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NATO Wants a Rapid Response Cyber Force. The Reason: Russia

NATO F-16 Fighter. Image Credit: Creative Commons.
NATO F-16 Fighter. Image Credit: Creative Commons.

NATO is looking to create a rapid response cyber force to counter malign Russian and third-party cyber activities. The decision comes a few months after a significant cyberattack launched by Russia.

NATO Rapid Response Cyber Force 

In the opening hours of the war in Ukraine, Russia launched a cyberweapon against Ukraine’s military communications systems in an attempt to prevent the Ukrainian leadership from communicating.

Named AcidRain, the cyberweapon targeted the satellite network of Viasat, an American company that contracts with the Ukrainian military, and brought it down. However, as is often the case with cyberattacks, AcidRain spilled over and affected thousands of people in Europe.

NATO’s decision to establish a rapid response cyber force comes in the wake of AcidRain and other cyberattacks, including SolarWinds, NotPetya, and the Colonial Pipeline. It also comes at a time when there is an increased proliferation of cyber capabilities across the world.

Today, almost every nation in the world has a cyber force that it can use for exploitation purposes. According to the National Security Agency (NSA), the vast majority of these cyber forces are used for intelligence collection.

However, the NATO member states didn’t elaborate on what this rapid response cyber force will do and what it will look like. But they did touch on how NATO is helping Ukraine on the cyber front.

“This will accelerate the delivery of non-lethal defence equipment, improve Ukraine’s cyber defences and resilience, and support modernising its defence sector in its transition to strengthen long-term interoperability. In the longer term, we will assist Ukraine, and support efforts on its path of post-war reconstruction and reforms,” the NATO declaration stated.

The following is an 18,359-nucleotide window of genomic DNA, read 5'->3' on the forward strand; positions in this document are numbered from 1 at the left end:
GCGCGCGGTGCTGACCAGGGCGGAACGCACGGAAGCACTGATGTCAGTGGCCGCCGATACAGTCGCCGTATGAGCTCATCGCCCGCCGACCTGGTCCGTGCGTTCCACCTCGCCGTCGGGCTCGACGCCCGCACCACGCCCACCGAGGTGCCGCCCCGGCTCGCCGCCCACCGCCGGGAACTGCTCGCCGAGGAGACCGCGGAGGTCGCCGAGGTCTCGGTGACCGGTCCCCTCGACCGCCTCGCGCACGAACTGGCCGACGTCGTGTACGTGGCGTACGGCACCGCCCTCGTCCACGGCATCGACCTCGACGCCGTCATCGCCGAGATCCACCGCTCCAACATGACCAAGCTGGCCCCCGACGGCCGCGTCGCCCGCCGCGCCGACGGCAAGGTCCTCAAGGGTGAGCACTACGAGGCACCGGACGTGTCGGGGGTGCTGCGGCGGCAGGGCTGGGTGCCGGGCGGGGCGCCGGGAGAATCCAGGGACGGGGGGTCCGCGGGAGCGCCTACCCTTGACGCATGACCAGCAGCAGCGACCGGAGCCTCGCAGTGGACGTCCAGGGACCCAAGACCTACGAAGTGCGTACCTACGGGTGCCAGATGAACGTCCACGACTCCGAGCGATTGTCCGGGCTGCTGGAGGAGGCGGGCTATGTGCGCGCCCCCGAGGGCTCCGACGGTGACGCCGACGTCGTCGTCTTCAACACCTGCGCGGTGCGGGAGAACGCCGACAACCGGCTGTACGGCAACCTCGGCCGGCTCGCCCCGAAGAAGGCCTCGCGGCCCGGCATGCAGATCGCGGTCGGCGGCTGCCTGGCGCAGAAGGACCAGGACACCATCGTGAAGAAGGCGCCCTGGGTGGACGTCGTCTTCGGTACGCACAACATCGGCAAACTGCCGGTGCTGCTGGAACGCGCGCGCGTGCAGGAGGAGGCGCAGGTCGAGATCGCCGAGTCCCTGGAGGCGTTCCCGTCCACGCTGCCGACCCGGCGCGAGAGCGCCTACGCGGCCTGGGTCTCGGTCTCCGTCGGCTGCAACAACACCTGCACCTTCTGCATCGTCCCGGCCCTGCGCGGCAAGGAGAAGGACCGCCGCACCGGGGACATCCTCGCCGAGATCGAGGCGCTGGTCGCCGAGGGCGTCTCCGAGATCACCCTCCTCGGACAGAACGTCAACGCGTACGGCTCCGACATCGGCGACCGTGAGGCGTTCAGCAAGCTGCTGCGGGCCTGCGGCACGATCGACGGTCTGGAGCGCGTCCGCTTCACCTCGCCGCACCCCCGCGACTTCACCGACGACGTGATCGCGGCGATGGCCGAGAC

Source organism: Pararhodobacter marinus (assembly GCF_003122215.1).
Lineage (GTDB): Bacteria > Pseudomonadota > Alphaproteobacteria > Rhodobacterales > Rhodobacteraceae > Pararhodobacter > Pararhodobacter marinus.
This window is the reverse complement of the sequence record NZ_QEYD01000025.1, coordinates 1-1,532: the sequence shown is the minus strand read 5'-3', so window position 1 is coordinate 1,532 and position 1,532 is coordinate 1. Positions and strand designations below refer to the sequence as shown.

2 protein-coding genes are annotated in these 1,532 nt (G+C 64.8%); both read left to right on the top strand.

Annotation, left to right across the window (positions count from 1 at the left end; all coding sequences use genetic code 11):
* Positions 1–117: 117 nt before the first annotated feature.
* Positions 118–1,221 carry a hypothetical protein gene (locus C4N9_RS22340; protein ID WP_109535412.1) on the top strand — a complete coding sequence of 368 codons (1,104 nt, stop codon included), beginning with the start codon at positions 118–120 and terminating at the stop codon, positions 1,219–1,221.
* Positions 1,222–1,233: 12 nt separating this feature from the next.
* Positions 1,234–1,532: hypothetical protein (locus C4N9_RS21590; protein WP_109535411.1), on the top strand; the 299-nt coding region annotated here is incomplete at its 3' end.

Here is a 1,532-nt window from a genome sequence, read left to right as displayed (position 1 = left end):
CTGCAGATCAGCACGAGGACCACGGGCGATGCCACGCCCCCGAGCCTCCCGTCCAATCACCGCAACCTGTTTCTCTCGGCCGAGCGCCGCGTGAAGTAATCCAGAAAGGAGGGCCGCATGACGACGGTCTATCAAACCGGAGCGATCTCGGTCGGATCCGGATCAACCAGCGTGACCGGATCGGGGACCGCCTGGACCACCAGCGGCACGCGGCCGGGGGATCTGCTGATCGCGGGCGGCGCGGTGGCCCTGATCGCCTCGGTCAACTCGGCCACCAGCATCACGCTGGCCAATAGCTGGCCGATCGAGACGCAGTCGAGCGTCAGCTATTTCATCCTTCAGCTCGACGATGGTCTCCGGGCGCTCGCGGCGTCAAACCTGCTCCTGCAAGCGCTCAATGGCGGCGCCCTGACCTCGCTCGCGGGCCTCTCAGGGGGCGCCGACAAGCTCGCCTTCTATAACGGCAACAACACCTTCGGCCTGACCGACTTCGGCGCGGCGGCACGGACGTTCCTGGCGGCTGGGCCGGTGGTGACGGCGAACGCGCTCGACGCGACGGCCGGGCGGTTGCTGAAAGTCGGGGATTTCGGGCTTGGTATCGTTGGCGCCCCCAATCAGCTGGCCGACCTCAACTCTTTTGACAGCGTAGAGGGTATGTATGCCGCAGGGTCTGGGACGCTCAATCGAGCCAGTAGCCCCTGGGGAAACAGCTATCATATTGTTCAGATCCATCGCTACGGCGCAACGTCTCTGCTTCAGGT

There are many players in the cyber realm and potent defense requires close cooperation between government and private industry.

“We will significantly strengthen our cyber defences through enhanced civil-military cooperation. We will also expand partnership with industry. Allies have decided, on a voluntary basis and using national assets, to build and exercise a virtual rapid response cyber capability to respond to significant malicious cyber activities,” the NATO members declared.

Don’t Forget China too 

Russia is the state that is most often heard when it comes to cyberattacks against the West. But China is not far behind. And in many regards, Beijing poses the most serious cyber threat.

According to the U.S. Intelligence Community, China steals between $200 and $600 billion of U.S. intellectual property and trade secrets every year; the vast majority of these data are purloined through cyberattacks. Moreover, through cyberattacks, the Chinese military and security services have acquired the personal information of millions of people.

NATO understands the Chinese cyber threat and included text to reflect that in its declaration.

“We are confronted by cyber, space, and hybrid and other asymmetric threats, and by the malicious use of emerging and disruptive technologies. We face systemic competition from those, including the People’s Republic of China, who challenge our interests, security, and values and seek to undermine the rules-based international order,” the NATO members said in their joint declaration.

1945’s New Defense and National Security Columnist, Stavros Atlamazoglou is a seasoned defense journalist specializing in special operations, a Hellenic Army veteran (national service with the 575th Marine Battalion and Army HQ), and a Johns Hopkins University graduate. His work has been featured in Business InsiderSandboxx, and SOFREP.

1945’s Defense and National Security Columnist, Stavros Atlamazoglou is a seasoned defense journalist with specialized expertise in special operations, a Hellenic Army veteran (national service with the 575th Marine Battalion and Army HQ), and a Johns Hopkins University graduate. His work has been featured in Business Insider, Sandboxx, and SOFREP.